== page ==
I feel at home in Hispanic culture. It’s obvious. I am all about the gaudy decor, cheesy romance and dramatic emotion of the Spanish-speaking cultures of the world. It’s like I was born to be a part of it. (I am also all about that bass‚Ķ but that’s another post for another time‚Ķ) The¬†Americana individualist and lover of witty, sarcastic humor in me can¬†occasionally find itself at odds with the Latino lifestyle. But for the most part I am all in.

Afternoon naps in the hammock.

Fresh green mangoes with salt and pepper.

Getting dressed up in my platform shoes for a night out. Or an afternoon at the park. You know.

So I started thinking back to when it all began. It had to start somewhere. I have no Hispanic ancestors. I didn’t even grow up with Hispanic friends. (I had a pretty boring, monocultural childhood)

I had a professor who asked me one time, “You’re part Hispanic, right?” And there have been countless others who say things like, “Oh, let me guess where you’re from! Venezuela?”

So the earliest I can remember taking interest in Latino culture as a child was due to the following two influences:

1.¬†Josefina Montoya, American Girl doll. I read these fictional chapter books and became intrigued by the lives of early Mexican Americans. 610YSYTYY9L 2. Feature Films for Families, Friendship’s Field¬†movie from 1995 (I still cry when I watch it) 600full-friendship's-field-poster This movie is about a daughter of a farmer in the U.S. during the 1960’s befriending a Mexican boy who came to work the¬†fields with his family.¬†

Then all of this inspired me to write (I was really into creative writing as a kid. This is what happens when you don’t have cable TV as a child) my own work of fiction called “Josie” when I was in fourth grade. I didn’t understand anything about immigration at that time but I wrote an innocent little tale of a girl who came from Mexico with her family to work. (And of course it was a love story because what 4th grader doesn’t know how to perfectly write a plot about a couple romantically meeting and overcoming their cultural differences? …what??)

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the actual, original manuscript, y’all, complete with illustrations on each page and some younger sibling’s pen scribbles

It ends with the two main characters marrying and living in a pretty little house they built in Mexico – on a hill by a waterfall. The usual.

Then I started to see the world beyond our neighbors over the border when I went on my first trip to Honduras at the age of 14. The rest is history!

As humorous and maybe strange as it was to always have had such a fascination with a distinct culture… I truly have felt the hand of God over my life as I look back on each of these defining moments. Things that stuck with me and shaped me to be who I am today РI would have never known where they would lead me!

Life in the USA (ingl√©s y espa√Īol!)

Hispanic Heritage month started September 15th here in the U.S. with the Independence Days of five Central American countries (including Honduras) and then Mexico. I thought I would share a few stories and thoughts on Latino culture and immigrants over the next four weeks here in my blog. And I will try to keep each post bilingual!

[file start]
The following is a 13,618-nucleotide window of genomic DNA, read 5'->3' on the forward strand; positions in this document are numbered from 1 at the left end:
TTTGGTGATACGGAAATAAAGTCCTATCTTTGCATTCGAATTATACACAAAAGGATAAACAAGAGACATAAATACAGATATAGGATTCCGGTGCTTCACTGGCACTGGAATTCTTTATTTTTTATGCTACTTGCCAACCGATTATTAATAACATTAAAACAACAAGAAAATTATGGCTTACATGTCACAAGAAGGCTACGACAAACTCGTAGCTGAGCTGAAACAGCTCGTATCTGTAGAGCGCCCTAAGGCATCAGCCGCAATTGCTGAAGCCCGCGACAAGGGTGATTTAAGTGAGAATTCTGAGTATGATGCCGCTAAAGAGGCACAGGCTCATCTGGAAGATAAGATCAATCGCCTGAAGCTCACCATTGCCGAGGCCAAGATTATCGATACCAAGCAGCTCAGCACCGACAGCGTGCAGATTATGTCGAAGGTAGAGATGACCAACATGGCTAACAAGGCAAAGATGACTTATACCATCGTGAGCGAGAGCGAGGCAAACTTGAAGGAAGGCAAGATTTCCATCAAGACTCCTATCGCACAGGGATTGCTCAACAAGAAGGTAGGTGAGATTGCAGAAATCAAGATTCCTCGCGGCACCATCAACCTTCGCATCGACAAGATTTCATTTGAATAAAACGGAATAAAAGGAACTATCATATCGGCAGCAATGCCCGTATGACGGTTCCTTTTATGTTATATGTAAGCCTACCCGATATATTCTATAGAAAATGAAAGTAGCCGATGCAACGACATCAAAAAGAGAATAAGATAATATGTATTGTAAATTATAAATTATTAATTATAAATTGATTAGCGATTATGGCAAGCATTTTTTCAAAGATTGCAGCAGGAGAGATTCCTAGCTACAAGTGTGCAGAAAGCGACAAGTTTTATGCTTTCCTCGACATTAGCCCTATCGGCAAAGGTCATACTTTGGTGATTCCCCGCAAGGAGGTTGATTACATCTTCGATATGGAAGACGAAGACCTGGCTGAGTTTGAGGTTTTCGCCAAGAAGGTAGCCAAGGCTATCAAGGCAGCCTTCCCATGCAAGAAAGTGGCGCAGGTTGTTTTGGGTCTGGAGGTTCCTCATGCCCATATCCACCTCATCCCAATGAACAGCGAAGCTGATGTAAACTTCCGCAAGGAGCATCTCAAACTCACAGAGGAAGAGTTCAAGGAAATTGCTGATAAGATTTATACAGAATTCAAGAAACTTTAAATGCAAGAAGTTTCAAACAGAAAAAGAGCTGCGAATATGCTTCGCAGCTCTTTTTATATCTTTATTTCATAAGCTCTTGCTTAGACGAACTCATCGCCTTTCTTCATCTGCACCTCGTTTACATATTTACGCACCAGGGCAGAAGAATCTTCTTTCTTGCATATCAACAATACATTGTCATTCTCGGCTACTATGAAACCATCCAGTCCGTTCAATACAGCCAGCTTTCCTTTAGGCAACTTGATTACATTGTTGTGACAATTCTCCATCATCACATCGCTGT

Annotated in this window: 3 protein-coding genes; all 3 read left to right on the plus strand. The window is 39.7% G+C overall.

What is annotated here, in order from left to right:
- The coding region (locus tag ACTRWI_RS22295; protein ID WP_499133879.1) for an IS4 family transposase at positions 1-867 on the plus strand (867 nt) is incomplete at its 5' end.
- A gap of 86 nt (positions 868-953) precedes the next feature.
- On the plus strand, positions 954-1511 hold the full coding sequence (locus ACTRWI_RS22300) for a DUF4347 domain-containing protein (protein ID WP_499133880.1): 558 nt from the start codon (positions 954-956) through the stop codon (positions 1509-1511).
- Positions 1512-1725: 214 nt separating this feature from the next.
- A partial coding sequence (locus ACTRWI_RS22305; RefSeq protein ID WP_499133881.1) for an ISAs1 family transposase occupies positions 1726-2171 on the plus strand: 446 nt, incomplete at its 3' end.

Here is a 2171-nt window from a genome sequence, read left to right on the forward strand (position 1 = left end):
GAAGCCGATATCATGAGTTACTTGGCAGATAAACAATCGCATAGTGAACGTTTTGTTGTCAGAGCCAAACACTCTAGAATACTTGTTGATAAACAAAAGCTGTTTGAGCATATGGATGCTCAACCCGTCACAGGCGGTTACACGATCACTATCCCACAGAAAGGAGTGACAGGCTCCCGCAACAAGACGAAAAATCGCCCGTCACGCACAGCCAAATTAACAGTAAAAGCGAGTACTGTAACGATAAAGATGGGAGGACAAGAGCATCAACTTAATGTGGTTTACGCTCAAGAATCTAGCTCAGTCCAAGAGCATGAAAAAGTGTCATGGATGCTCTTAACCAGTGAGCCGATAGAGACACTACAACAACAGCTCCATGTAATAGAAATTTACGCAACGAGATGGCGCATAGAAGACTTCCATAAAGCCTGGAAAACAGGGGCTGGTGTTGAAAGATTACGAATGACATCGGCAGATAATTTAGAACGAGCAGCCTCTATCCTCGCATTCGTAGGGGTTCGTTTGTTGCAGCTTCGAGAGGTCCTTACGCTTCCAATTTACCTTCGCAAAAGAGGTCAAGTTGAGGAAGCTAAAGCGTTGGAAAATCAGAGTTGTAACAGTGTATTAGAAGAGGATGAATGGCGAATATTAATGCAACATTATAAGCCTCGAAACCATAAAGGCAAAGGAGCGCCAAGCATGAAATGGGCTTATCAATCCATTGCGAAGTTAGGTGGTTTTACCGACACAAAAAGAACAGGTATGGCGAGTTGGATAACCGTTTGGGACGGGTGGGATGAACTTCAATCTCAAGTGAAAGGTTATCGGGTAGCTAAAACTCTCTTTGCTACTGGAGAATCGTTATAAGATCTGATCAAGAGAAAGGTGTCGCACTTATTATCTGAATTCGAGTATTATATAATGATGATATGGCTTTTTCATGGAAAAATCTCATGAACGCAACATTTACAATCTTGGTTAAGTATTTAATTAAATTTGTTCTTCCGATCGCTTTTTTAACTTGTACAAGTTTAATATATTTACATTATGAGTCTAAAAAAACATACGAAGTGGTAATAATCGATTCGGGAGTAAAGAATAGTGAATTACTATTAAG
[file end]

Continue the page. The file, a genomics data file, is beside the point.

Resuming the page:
I just recently got this little book to use in my adult ESL classes called “Life in the USA: An Immigrant’s Guide to Americans” and I am cracking up. It’s like someone took all the things I have said to Nat√°n (my boyfriend) and my other Latino friends and put it in a book. It is written in the form of letters from foreign students to their teachers expressing concerns over confusing social situations.

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My favorite was the lady who was confused as to why her American co-worker who spoke a little Spanish was offended when she said “Hey, gordita” to her. Yes, in Hispanic culture it is very common to affectionately call someone by any physical characteristic (be it positive or negative) they might have. Friends and family members often call each other “blackie” or “fatty.” Sweet. I know. *eye roll*

In the response, the teacher had to explain that Americans are typically more sensitive about certain things like weight and that saying “hey fatty” is NOT an appropriate greeting in the USA. Haha!

Nat√°n has a few choice pet names for me all of which sound ridiculous when translated to English. But he knows what would happen if he ever used “gordita” on me!

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Thank God for Skype dates while he is in seminary thousands of miles away!

Acabo de recibir este librito para usar en mis clases de ingl√©s ac√° en estados unidos se llama “La Vida en USA: Un Gu√≠a a los Americanos para el Inmigrante” y me est√° dando risa. Parece qu√© alguien tom√≥ todas las cosas que he dicho yo a Nat√°n (mi novio) y a mis compa√Īeros latinos y las puso en un libro. Est√° escrito en la forma de cartas de estudiantes extranjeros a sus profesores expresando preocupaciones sobre situaciones sociales confusas.

Mi favorita fue una carta escrita por una mujer preguntando porque se hab√≠a ofendido a una compa√Īera de trabajo despu√©s de decirle, “hola, gordita.” Las personas biling√ľes y bi-culturales como yo (coraz√≥n latino en un cuerpo gringo me dicen) entendemos que es un apodo¬†cari√Īoso pero a traducirlo a ingl√©s suena horrible! Nunca debe de decirlo a una persona que no entiende la cultura hispana, jaja.

El profesor tuvo que responder y explicar que los americanos son mas sensibles con ciertos temas como lo de peso. As√≠ que “hola, gordita” NO es un saludo apropiado para nosotros. ūüėõ

Nat√°n tiene algunos apodos chistosos para mi y suenan rid√≠culos traducidos a ingl√©s pero √©l sabe bien lo que pasar√≠a si me dijera “gordita!”